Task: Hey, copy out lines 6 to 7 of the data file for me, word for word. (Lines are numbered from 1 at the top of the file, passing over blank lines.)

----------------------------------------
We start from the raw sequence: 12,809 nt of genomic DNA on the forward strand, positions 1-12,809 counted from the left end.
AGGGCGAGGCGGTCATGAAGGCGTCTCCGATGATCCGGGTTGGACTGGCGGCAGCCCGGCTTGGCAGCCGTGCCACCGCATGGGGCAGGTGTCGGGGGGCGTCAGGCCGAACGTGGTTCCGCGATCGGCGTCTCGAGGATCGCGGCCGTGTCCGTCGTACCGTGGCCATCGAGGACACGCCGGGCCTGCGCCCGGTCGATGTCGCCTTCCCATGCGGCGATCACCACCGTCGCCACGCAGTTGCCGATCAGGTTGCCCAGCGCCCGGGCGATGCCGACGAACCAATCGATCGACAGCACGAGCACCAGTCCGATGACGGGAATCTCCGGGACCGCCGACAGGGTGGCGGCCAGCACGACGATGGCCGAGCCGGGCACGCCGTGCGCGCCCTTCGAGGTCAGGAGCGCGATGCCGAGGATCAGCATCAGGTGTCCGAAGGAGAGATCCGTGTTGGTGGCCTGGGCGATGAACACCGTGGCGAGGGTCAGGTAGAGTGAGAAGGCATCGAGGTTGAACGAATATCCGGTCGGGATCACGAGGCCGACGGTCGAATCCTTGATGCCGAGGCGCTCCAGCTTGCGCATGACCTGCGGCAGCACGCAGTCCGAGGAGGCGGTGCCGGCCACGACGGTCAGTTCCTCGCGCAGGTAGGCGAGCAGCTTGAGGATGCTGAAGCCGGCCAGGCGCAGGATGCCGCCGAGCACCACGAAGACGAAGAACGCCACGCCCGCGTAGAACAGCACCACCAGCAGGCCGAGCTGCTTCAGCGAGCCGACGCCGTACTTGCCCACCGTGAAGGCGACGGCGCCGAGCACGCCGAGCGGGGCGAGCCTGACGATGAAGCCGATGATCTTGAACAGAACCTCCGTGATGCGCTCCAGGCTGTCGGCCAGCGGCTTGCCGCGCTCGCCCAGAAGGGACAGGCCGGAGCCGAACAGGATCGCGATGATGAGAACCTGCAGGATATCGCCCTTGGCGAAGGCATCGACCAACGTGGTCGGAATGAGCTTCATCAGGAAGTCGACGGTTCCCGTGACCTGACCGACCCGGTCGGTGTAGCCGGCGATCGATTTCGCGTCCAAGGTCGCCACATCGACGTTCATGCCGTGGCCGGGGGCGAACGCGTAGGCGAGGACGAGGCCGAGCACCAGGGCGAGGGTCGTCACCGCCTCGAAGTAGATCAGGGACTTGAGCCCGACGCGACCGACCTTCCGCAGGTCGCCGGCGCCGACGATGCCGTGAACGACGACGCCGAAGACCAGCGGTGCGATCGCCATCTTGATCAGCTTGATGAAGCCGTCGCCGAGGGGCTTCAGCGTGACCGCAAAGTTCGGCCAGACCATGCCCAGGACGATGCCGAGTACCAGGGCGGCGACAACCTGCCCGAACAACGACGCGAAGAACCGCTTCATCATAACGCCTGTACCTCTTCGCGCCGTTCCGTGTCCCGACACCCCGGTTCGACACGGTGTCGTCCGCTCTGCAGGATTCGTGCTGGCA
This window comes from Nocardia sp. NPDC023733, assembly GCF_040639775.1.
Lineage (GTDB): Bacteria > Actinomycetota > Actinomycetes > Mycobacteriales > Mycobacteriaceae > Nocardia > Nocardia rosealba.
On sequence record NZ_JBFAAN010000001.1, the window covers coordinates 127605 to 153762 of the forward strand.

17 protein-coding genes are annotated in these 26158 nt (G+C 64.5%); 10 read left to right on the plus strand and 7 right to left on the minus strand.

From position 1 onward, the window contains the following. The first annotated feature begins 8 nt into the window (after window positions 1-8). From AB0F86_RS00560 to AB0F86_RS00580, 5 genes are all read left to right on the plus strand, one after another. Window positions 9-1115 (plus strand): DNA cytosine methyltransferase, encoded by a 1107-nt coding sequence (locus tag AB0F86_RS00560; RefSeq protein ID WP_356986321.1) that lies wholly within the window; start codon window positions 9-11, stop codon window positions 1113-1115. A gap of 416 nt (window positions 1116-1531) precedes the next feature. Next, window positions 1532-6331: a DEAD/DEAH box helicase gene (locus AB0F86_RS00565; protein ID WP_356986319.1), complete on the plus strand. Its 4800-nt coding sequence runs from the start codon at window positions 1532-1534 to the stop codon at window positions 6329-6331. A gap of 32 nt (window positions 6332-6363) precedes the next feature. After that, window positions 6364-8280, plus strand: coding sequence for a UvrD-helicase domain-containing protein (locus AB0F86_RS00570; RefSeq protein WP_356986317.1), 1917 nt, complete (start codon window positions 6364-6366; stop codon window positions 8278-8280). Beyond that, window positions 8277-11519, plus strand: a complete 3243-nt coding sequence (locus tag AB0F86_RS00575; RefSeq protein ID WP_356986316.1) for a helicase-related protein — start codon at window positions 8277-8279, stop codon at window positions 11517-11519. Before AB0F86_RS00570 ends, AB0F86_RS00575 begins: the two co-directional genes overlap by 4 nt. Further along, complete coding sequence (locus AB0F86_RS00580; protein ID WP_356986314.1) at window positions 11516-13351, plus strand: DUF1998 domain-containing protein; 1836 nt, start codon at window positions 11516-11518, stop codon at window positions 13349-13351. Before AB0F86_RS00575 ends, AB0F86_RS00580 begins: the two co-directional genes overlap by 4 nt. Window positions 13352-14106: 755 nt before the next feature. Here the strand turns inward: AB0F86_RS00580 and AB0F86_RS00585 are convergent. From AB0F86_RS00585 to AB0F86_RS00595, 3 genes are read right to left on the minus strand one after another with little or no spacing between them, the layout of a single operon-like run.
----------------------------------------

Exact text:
17 protein-coding genes are annotated in these 26158 nt (G+C 64.5%); 10 read left to right on the plus strand and 7 right to left on the minus strand.

From position 1 onward, the window contains the following. The first annotated feature begins 8 nt into the window (after window positions 1-8). From AB0F86_RS00560 to AB0F86_RS00580, 5 genes are all read left to right on the plus strand, one after another. Window positions 9-1115 (plus strand): DNA cytosine methyltransferase, encoded by a 1107-nt coding sequence (locus tag AB0F86_RS00560; RefSeq protein ID WP_356986321.1) that lies wholly within the window; start codon window positions 9-11, stop codon window positions 1113-1115. A gap of 416 nt (window positions 1116-1531) precedes the next feature. Next, window positions 1532-6331: a DEAD/DEAH box helicase gene (locus AB0F86_RS00565; protein ID WP_356986319.1), complete on the plus strand. Its 4800-nt coding sequence runs from the start codon at window positions 1532-1534 to the stop codon at window positions 6329-6331. A gap of 32 nt (window positions 6332-6363) precedes the next feature. After that, window positions 6364-8280, plus strand: coding sequence for a UvrD-helicase domain-containing protein (locus AB0F86_RS00570; RefSeq protein WP_356986317.1), 1917 nt, complete (start codon window positions 6364-6366; stop codon window positions 8278-8280). Beyond that, window positions 8277-11519, plus strand: a complete 3243-nt coding sequence (locus tag AB0F86_RS00575; RefSeq protein ID WP_356986316.1) for a helicase-related protein — start codon at window positions 8277-8279, stop codon at window positions 11517-11519. Before AB0F86_RS00570 ends, AB0F86_RS00575 begins: the two co-directional genes overlap by 4 nt. Further along, complete coding sequence (locus AB0F86_RS00580; protein ID WP_356986314.1) at window positions 11516-13351, plus strand: DUF1998 domain-containing protein; 1836 nt, start codon at window positions 11516-11518, stop codon at window positions 13349-13351. Before AB0F86_RS00575 ends, AB0F86_RS00580 begins: the two co-directional genes overlap by 4 nt. Window positions 13352-14106: 755 nt before the next feature. Here the strand turns inward: AB0F86_RS00580 and AB0F86_RS00585 are convergent. From AB0F86_RS00585 to AB0F86_RS00595, 3 genes are read right to left on the minus strand one after another with little or no spacing between them, the layout of a single operon-like run.